As the fission products decay, the spent fuel cools and becomes “safer.”  However, it doesn’t become “safe” ever.  Many of the most dangerous isotopes, such as cesium and strontium, have half-lives in the 30 year range, and are at their peak now.  Thus, the importance of taking care of the “spent fuel problem” is highest now — much higher than, say, 30 years from now when about half the cesium and strontium will have decayed.  So waiting makes no sense.  The waste’s most virulent components are at their peak quantities right now, and an accident now would be the most devastating for the planet’s collective DNA — DNA which has already taken a terrible hit from weapons testing and use, from Chernobyl, from Fukushima, from 1000 other accidents and purposeful spills, and from continuing leaks at Hanford and other nuclear sites.

There is really only one logical conclusion, of course: It’s time to shutdown the reactors everywhere.  In China, Russia, France, England, India, South Korea, and everywhere else, not just in southern California.  Currently nuclear waste is stored in at least four locations in California.  Those four sites need to be consolidated into one highly protected site, with earthen berms between EACH cask, and a “no-fly” zone and other considerations.

But how will consolidation be accomplished when communities are bullied into supporting flimsy, inadequate dry cask storage wherever the waste was produced, regardless of the danger?

Activists in Humboldt County and around Rancho Seco have accepted dry cask storage for years.  Why shouldn’t southern California?

The answer is, because southern Californians understand, post-Fukushima, what the real dangers of spent fuel are.  For all intents and purposes Fukushima was a spent fuel accident.  While it’s true that the reactors tripped after the earthquake and had only been shut off for a short while when the tsunami struck, it’s also true that even if the reactors had been off for years, the same basic sequence of events could have happened if water wasn’t circulated properly around the used fuel assemblies.

Spent fuel is incredibly deadly stuff, but in fact, Fukushima was not a “worst case scenario” by any means.  An even larger catastrophe is still possible at Fukushima because of the fuel that’s still there in the spent fuel pools and dry casks, and because the melted blobs of “corium” (uranium and plutonium) can theoretically go critical again.  Massive explosions of the corium blobs are also possible without a new criticality event, when/if they reach the local water table.  And more than two years after the meltdowns, nobody knows precisely where the corium blobs are.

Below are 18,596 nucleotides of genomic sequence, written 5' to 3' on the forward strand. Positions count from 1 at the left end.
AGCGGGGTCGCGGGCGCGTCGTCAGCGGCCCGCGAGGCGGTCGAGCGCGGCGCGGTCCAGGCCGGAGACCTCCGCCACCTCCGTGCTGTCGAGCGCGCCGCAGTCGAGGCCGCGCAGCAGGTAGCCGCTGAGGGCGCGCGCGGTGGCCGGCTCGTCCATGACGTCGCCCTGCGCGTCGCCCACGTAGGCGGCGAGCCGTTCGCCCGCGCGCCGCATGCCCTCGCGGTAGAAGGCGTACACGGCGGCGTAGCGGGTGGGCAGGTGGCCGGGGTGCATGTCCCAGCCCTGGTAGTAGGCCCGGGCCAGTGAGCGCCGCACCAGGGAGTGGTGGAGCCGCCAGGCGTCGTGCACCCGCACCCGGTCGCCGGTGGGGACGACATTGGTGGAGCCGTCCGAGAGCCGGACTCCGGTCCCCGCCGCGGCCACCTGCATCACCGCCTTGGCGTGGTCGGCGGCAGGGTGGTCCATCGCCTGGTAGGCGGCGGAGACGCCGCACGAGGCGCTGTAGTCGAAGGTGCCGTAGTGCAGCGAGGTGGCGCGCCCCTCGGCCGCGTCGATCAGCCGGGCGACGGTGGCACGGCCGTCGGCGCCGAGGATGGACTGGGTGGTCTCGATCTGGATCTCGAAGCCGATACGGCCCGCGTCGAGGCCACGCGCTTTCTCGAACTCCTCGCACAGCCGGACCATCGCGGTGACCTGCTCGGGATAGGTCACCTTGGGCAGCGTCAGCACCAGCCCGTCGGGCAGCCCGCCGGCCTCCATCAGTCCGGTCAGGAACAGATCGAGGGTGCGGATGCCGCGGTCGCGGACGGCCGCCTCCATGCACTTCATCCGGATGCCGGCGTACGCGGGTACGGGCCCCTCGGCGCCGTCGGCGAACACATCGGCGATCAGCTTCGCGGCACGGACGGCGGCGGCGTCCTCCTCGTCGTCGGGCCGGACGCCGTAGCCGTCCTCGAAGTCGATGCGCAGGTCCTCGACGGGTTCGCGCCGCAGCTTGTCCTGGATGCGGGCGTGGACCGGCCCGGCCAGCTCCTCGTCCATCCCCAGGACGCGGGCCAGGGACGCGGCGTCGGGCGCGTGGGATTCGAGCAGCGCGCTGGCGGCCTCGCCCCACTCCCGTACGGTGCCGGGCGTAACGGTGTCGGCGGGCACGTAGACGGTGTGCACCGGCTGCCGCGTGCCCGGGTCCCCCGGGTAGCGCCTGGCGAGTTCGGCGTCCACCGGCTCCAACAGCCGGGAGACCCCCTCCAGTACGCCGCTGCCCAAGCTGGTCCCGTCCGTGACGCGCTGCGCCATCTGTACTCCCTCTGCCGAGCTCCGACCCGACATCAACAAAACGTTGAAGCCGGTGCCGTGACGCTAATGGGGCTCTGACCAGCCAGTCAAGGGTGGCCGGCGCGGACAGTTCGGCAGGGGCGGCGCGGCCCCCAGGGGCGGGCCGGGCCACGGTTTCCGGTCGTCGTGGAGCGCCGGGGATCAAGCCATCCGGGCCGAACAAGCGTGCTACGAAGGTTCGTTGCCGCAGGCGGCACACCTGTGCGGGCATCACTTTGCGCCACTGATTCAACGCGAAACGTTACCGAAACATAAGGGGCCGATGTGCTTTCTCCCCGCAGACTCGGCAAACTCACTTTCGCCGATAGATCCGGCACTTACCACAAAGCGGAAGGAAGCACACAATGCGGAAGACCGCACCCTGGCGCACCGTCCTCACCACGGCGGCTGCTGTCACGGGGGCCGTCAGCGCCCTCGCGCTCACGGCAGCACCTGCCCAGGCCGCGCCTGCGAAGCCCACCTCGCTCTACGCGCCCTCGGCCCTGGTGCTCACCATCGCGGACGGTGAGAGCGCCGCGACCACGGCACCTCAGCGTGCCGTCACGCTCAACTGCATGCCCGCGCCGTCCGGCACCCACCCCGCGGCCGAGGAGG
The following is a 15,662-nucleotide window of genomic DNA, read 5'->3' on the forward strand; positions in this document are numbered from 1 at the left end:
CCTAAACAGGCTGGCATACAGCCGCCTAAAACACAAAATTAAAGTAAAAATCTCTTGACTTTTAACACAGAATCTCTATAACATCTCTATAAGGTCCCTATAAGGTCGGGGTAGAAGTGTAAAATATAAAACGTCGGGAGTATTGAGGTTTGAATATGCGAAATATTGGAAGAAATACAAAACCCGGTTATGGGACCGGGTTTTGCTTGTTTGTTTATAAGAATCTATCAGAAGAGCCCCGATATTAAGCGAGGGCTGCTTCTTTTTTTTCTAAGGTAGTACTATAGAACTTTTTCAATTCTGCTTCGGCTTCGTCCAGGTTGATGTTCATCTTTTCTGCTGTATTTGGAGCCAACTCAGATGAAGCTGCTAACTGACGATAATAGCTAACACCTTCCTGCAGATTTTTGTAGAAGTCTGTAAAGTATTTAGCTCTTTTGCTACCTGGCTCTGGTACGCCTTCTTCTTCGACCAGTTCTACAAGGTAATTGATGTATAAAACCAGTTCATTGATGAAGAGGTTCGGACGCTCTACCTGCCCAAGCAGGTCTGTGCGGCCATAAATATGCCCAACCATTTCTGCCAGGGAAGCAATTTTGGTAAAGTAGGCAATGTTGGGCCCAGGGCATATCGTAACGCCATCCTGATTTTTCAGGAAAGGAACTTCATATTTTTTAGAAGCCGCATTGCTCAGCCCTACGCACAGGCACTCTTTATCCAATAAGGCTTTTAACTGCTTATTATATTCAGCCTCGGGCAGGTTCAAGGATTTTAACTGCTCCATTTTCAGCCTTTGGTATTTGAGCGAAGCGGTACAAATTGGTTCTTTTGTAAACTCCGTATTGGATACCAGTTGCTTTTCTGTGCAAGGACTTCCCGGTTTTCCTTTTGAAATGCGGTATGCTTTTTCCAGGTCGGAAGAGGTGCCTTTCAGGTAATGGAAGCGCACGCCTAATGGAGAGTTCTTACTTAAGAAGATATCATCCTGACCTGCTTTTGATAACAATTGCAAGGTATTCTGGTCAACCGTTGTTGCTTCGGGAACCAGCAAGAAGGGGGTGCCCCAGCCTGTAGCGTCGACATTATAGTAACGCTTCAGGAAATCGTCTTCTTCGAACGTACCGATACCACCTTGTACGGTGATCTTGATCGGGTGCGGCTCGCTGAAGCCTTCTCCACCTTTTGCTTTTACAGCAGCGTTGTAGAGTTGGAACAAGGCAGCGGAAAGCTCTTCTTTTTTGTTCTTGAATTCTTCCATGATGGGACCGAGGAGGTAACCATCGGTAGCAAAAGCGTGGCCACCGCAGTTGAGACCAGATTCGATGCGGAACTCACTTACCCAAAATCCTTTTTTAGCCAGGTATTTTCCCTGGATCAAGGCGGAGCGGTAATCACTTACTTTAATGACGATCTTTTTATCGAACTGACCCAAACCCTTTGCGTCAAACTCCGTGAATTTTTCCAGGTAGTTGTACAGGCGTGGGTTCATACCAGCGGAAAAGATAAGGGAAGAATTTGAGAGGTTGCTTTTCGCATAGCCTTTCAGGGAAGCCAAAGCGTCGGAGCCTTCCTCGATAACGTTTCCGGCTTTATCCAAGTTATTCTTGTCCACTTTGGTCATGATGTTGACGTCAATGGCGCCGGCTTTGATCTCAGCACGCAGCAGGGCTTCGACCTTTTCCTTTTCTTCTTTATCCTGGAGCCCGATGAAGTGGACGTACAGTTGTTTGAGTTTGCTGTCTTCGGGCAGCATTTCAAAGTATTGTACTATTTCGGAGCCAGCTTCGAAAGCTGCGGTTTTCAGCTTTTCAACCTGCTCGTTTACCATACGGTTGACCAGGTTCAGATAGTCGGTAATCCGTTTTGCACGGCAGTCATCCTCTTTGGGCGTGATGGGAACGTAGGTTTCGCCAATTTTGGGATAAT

There are 23 reactors similar to Fukushima’s operating in America, and all other types of reactors have other dangers which make them just as capable of catastrophic accidents as those were, but in different ways.  There are no “safe” reactors, and there is no safe way to store or transport the fuel.

If America chooses not to wake up to this reality, sooner or later it will cost us dearly:  A spent fuel accident at San Onofre Nuclear Waste Dump could cost a trillion dollars.   The spent fuel will need to be guarded for hundreds of millennia, but right now it is MOST important that it be guarded properly.

Whatever the “interim” storage solution is — wherever it is — needs to be thought of as “permanent” since it will inevitably be expected to last for hundreds of years.  The current, totally ludicrous plan is that, while the fuel is the most dangerous by several orders of magnitude, we plan to store it in the cheapest “temporary” containment system of all.  Then we plan to transport it after its fuel cladding and structures have all degraded and are far more likely to cause problems and radiation releases during shipment.  THEN we plan to finally move it!

Our current national nuclear spent fuel policy will inevitably result in catastrophic dry cask accidents somewhere — perhaps near large population centers.

Shutting down all the reactors now, and properly securing all the waste immediately, is the only logical thing to do.

Ace Hoffman, an independent investigator, has been studying the problems of nuclear power for many decades.  His 2008 handbook of nuclear facts, called The Code Killers, is available for free download here: www.acehoffman.org